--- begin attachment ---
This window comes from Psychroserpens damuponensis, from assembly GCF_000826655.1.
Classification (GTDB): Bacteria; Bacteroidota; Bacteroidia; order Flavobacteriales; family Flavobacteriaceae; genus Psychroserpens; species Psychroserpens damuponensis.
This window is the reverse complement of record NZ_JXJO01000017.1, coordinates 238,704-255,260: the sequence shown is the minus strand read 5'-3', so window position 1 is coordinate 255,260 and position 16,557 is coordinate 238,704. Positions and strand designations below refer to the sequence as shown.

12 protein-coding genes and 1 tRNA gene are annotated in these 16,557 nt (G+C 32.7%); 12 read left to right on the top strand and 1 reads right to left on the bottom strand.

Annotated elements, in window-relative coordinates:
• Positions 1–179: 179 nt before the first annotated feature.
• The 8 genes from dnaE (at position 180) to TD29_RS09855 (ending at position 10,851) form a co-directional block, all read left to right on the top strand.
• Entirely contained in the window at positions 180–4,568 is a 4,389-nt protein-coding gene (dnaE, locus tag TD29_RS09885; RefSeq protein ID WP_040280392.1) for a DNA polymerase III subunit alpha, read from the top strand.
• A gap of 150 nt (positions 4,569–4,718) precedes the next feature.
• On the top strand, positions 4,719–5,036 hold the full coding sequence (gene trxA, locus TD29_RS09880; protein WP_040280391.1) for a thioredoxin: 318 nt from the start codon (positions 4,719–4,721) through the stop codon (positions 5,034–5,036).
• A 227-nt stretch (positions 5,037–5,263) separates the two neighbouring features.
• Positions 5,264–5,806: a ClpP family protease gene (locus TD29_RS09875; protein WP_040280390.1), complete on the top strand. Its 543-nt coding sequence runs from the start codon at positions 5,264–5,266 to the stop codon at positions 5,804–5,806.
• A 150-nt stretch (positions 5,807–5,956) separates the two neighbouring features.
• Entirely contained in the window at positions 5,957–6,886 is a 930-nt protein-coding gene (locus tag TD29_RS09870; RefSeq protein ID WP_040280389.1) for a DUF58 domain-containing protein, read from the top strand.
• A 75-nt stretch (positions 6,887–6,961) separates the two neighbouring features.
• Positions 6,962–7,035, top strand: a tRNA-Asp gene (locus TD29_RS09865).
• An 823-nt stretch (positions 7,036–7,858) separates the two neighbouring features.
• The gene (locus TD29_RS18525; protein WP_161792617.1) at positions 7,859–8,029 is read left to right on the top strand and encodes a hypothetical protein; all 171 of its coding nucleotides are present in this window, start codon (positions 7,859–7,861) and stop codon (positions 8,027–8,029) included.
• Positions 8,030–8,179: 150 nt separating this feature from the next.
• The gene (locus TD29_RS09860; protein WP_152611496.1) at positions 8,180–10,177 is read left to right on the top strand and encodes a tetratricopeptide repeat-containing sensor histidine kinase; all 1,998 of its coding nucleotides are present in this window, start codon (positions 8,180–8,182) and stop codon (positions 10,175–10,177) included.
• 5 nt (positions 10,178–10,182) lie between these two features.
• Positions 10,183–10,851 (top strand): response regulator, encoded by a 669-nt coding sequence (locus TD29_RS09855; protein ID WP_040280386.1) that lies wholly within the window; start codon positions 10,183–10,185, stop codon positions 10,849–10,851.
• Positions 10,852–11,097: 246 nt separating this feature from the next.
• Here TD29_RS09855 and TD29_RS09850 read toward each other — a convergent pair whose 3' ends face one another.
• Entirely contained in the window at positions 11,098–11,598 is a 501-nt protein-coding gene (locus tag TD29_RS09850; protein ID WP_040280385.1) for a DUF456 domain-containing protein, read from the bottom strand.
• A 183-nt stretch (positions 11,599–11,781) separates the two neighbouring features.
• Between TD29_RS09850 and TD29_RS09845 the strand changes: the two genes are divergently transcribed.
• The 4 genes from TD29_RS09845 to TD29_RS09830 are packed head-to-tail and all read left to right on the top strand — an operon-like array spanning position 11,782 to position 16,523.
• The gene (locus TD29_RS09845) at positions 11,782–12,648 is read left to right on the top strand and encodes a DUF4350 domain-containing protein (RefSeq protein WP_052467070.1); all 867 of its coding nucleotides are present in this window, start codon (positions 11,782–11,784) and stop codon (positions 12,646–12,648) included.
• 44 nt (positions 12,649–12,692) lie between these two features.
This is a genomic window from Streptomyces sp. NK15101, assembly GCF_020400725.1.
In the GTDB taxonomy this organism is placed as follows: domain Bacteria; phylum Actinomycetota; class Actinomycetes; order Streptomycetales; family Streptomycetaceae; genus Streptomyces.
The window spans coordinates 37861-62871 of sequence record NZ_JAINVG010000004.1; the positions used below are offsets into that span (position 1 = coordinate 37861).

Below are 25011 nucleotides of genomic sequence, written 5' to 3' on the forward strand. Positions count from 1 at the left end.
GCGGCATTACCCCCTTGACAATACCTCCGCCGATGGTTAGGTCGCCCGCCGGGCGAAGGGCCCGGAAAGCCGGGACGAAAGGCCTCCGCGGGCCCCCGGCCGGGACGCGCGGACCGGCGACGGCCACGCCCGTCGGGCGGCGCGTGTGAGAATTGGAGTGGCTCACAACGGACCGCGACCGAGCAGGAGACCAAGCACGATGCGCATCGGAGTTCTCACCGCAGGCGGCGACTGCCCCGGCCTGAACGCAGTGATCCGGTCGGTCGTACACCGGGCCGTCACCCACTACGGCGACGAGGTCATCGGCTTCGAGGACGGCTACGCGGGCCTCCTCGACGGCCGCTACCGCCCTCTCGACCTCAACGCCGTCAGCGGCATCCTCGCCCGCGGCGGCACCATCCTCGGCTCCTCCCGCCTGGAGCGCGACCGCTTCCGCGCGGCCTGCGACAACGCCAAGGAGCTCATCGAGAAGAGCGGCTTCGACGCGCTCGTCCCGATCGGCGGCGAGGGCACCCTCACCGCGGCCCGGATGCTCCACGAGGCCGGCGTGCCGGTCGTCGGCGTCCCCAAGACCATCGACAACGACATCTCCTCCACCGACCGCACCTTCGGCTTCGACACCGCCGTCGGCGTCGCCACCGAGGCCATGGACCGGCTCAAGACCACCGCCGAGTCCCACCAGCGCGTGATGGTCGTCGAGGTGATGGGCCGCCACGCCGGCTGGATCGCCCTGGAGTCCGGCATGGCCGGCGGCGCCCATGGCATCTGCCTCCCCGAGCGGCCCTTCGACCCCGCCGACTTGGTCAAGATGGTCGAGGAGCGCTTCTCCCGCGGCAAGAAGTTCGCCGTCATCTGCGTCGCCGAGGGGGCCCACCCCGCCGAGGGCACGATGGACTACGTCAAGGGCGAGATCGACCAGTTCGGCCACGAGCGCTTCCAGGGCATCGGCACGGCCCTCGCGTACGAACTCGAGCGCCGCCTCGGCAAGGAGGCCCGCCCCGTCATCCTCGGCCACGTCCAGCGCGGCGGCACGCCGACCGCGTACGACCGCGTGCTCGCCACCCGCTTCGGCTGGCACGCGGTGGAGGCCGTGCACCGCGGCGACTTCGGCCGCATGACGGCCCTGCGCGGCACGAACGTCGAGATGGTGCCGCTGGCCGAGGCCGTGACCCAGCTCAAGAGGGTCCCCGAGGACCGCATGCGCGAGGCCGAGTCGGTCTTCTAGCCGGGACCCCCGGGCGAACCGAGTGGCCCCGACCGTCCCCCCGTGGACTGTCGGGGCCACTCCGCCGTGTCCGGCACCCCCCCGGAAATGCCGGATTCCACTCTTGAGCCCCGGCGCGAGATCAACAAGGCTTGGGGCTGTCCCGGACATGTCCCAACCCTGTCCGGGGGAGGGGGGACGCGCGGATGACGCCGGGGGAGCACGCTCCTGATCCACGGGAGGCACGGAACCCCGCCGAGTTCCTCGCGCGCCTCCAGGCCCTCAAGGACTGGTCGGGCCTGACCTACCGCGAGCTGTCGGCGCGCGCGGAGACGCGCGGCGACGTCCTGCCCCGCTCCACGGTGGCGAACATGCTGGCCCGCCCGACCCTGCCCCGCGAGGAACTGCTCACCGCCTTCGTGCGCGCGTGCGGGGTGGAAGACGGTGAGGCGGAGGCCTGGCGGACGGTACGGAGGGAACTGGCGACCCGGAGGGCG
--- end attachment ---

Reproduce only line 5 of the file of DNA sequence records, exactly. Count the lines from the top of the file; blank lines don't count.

Annotated elements, in window-relative coordinates: